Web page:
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Coffee

Coffee was first introduced into Ghana by the early missionaries in the mid-eighteenth century. It is mostly cultivated by small holders and in the few plantations scattered in the coffee zone. In the 1980s, the Government established 19 coffee plantations which were later divested into private participation.

Cultivation and Yield 

The coffee specie that thrive in the in Ghana is the Robusta which is cultivated mainly in six (6) out of the ten (10) regions namely Ashanti, Brong, Ahafo, Eastern, Central, Western and Volta Regions.The coffee season in Ghana runs from October to September. The planting period starts in May at onset of the rains and harvesting starts in September. Coffee yield in Ghana was estimated at 2.0tonnes per hectare in 2014.

Sector Reforms

The sector has seen many reforms but two major distinct ones include;

i.              The Agricultural Diversification Project which revamped the coffee industry in 1991 resulting in improved pricing, liberalized markets and improved research and extension.

ii.             Coffee Development Project (CDP) in 2010 with an amount of GHc 4.2million (Equivalent to US$ 2.8 million).The project sought to revamp the sector in a Four-year period which resulted in the expansion of the area under coffee cultivation by over 2,500 hectares with over 4,500 registered farmers involved.

 

Support to farmers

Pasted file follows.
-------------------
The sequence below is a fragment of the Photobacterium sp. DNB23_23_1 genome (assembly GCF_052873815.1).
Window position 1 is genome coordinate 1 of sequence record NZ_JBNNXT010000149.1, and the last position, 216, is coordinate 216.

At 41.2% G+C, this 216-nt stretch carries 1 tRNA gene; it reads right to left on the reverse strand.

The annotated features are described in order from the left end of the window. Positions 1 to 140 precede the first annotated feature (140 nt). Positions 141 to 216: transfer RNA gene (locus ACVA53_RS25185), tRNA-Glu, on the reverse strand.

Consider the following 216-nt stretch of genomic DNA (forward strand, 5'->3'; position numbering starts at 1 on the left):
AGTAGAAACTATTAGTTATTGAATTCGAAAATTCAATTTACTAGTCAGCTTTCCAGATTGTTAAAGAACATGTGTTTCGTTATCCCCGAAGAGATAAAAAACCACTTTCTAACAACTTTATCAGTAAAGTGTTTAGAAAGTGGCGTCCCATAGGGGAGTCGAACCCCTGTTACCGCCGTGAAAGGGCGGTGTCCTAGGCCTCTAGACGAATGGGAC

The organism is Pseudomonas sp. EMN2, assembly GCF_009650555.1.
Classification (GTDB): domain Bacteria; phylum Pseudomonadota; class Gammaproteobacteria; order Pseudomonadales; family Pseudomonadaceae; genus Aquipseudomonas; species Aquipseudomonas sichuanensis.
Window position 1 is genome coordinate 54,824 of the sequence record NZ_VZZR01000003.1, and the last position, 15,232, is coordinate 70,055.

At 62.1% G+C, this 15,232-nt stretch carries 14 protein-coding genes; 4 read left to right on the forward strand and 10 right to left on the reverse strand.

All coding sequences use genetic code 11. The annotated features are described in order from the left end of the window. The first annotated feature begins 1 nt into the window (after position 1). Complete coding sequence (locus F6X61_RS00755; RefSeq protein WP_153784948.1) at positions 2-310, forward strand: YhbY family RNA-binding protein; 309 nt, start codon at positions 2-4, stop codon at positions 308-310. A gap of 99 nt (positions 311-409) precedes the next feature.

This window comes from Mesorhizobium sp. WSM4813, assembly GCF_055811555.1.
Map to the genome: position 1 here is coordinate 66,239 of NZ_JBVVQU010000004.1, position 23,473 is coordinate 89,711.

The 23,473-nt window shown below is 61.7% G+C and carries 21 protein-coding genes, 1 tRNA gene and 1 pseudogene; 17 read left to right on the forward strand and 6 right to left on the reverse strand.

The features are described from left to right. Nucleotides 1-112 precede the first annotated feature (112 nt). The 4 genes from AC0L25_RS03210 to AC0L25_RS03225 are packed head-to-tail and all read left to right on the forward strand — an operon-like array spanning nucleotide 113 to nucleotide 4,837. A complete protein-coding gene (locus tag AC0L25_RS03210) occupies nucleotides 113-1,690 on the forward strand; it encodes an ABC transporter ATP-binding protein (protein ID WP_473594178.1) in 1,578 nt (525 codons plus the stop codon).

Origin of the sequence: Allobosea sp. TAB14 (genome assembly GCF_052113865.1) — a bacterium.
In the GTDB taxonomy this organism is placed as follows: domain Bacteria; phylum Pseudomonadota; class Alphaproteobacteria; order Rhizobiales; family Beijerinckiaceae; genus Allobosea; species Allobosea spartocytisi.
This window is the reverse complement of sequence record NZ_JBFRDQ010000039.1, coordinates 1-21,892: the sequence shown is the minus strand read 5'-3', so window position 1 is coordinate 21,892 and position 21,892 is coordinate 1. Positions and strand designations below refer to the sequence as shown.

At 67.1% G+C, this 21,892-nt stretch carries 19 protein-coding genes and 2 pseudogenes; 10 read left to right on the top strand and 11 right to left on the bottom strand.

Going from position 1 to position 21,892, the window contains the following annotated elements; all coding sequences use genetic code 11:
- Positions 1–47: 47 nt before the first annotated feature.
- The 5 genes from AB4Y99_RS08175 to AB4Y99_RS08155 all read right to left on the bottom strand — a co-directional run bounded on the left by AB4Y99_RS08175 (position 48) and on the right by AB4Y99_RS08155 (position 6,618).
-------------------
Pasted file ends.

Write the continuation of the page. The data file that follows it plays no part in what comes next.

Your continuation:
Under the CDP,COCOBOD supplied free inputs-seedlings, fertilizers, wellington boots, cutlasses, etc-to Ghanaian coffee farmers to boost their interest in the sector. Payments toward land preparation, lining and pegging, weeding and transportation of seedling were also made to participating farmers. In addition, COCOBOD has developed high stock of planting materials through its subsidiaries, Cocoa Research Institute of Ghana ( CRIG) and Seed Production Division (SPD) for distribution for farmers for free.

 

Pricing and Marketing

To ensure farmers are paid remunerative producer price, COCOBOD announces indicative farm gate prices at the beginning of each season to guide price negotiations between the producers and the buyers Through effective regulations and stakeholder, engagements, average farm gate price of coffee rose from GHc4065kg in 2010 to GHc250 65kg in 2016.In addition , under good farm management practices, an average net income of about GHc6,988.30 (US$ 1,767.50)  per hectare is estimated to be obtained by the farmer. Currently, there are thirty (30) Licensed Buying Companies (LBCs) registered to engage in internal purchasing and exports of coffee in Ghana.

 

Prospects in the sector

The Ghanaian coffee sector presents opportunities for Ghana to make great strides towards economic transformation. Conditions available to help move the sector to the next level include enhanced access to extension services, favourable weather for the Robusta, competitive and growing local market characterized by high demand for the produce, reliable and increasing farm gate prices, increasingly high farmer motivation and growing interest among the youth.